I am extremely happy to share the news that the Swedish Foundation for Strategic Research has selected me as one of 16 young research leaders to receive their 15 million SEK grant awarded to give newly established researchers with high scientific and pedagogical competence the opportunity to develop as research leaders.
This grant is one of the more prestigious grants for young researchers in Sweden that I know of and I am very honored and thankful, both towards the foundation and my research group who have made this possible, to receive this grant. In combination with the DDLS funding from the Wallenberg Foundation, this will provide the lab with some very nice opportunities to explore more far-reaching endeavors in the next couple of years, which sets the stage for a very exciting half-decade to come!
Finally, I am also happy to see (after my ten-years old criticism of the gender distributions of these grants) that the distribution of grants this year was approximately gender-equal (seven out of 16 recipient were women). This is a good sign for both future Swedish research and the trustworthiness of these grants themselves.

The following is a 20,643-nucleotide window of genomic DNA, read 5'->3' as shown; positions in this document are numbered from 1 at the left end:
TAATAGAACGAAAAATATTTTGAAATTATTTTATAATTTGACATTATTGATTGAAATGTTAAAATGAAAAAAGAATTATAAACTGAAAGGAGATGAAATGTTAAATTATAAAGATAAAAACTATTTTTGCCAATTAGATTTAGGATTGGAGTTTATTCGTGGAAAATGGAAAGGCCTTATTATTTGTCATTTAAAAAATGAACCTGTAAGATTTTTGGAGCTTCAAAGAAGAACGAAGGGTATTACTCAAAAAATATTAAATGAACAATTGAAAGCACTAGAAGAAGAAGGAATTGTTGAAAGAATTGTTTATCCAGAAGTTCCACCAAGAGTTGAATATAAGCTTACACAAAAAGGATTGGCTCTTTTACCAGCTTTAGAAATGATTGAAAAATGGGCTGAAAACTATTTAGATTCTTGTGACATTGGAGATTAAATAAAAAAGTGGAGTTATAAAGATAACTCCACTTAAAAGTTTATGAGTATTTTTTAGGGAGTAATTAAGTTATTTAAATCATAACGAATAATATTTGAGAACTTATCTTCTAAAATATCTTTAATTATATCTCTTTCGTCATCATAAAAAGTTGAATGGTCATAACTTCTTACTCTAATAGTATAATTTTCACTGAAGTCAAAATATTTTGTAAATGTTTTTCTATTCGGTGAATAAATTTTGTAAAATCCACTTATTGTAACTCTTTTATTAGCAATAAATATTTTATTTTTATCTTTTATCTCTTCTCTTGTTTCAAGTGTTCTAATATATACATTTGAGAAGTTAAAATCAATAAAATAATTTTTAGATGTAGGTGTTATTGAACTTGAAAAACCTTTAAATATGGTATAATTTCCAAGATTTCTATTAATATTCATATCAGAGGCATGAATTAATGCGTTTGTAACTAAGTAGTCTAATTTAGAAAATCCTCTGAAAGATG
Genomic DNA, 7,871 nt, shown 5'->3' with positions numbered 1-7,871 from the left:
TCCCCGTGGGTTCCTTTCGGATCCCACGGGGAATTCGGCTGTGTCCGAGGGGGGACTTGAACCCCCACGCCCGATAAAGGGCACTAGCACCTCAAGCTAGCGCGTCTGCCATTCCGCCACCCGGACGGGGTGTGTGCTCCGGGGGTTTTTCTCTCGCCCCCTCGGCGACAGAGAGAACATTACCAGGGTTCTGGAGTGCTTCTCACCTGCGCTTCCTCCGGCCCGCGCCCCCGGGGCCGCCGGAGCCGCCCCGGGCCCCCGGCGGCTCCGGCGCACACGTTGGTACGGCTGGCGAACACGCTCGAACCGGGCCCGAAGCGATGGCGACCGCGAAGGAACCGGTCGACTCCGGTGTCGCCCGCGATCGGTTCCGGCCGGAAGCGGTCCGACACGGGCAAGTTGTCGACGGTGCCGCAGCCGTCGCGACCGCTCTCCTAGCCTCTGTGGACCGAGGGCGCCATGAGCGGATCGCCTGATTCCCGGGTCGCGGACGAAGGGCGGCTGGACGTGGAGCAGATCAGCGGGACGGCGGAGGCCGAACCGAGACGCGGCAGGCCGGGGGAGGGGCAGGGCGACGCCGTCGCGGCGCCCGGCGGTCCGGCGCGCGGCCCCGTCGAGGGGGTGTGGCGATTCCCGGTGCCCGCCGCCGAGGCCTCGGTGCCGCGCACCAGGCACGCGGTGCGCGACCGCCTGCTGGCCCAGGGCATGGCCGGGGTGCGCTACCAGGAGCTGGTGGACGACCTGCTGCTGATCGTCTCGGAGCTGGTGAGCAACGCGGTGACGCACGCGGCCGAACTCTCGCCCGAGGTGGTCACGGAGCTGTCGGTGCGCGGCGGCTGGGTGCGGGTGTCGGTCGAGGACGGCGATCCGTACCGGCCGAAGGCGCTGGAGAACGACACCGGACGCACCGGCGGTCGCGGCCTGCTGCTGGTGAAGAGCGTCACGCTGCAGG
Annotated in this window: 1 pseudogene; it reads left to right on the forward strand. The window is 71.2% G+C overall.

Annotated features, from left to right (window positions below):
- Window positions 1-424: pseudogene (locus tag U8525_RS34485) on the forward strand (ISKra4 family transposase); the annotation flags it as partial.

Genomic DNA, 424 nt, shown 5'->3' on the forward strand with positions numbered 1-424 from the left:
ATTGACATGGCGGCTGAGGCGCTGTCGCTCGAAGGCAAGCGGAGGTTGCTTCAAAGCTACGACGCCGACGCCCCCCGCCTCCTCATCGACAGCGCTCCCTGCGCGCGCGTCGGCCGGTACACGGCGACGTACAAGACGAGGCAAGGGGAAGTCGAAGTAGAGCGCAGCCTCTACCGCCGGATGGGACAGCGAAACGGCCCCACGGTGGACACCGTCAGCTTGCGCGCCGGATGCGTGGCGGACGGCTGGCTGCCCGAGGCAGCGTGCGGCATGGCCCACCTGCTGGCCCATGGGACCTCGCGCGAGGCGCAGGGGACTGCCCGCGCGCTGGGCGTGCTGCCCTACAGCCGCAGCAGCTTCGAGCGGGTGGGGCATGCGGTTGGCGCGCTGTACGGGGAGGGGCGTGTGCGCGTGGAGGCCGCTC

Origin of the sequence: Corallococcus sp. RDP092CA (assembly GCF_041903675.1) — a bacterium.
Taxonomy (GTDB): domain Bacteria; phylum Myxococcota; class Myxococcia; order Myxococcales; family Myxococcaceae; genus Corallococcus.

I am very happy to share the news that our starting grant application to the Swedish Research Council has been granted 3.3 million SEK of funding for four years! This is fantastic news, as it allows us to further explore the interactions between bacteria in the human microbiome that are important for community stability and resilience to being colonized by pathogens. In the granted project, we will investigate environmental and genetic factors that are important for bacterial invasiveness and community stability in the human gastrointestinal tract.
Within the scope of the project, we will establish model bacterial communities and experimental systems for the human stomach and intestine. We will then investigate how disturbances, such as antibiotic exposure, change the interactions in these microbial communities and their long-term stability. Finally, we aim to identify genes that contribute to successful bacterial colonization or resilience to invasion of established communities in the human microbiome.
Aside from myself, Prof. Sara Lindén and Dr. Kaisa Thorell from the University of Gothenburg as well as Prof. Ed Moore at the university’s Culture Collection will be involved in this project in different ways. We will also collaborate with my former postdoc supervisor Prof. Jo Handelsman as well as Dr. Ophelia Venturelli at the University of Wisconsin-Madison. Finally, we will also collaborate with Dr. Åsa Sjöling at the Karolinska Institute. I look forward to work with you all over the coming four years! A big thanks to the Swedish Research Council for believing in this research and investing in making it happen!
I am a bit late on the ball here, but January was a great month for the lab in terms of funding. First, we got awarded an Sahlgrenska Academy International Starting Grant – a faculty grant for young researchers comprising of 1 million SEK, intended to support the overall research plan for the lab.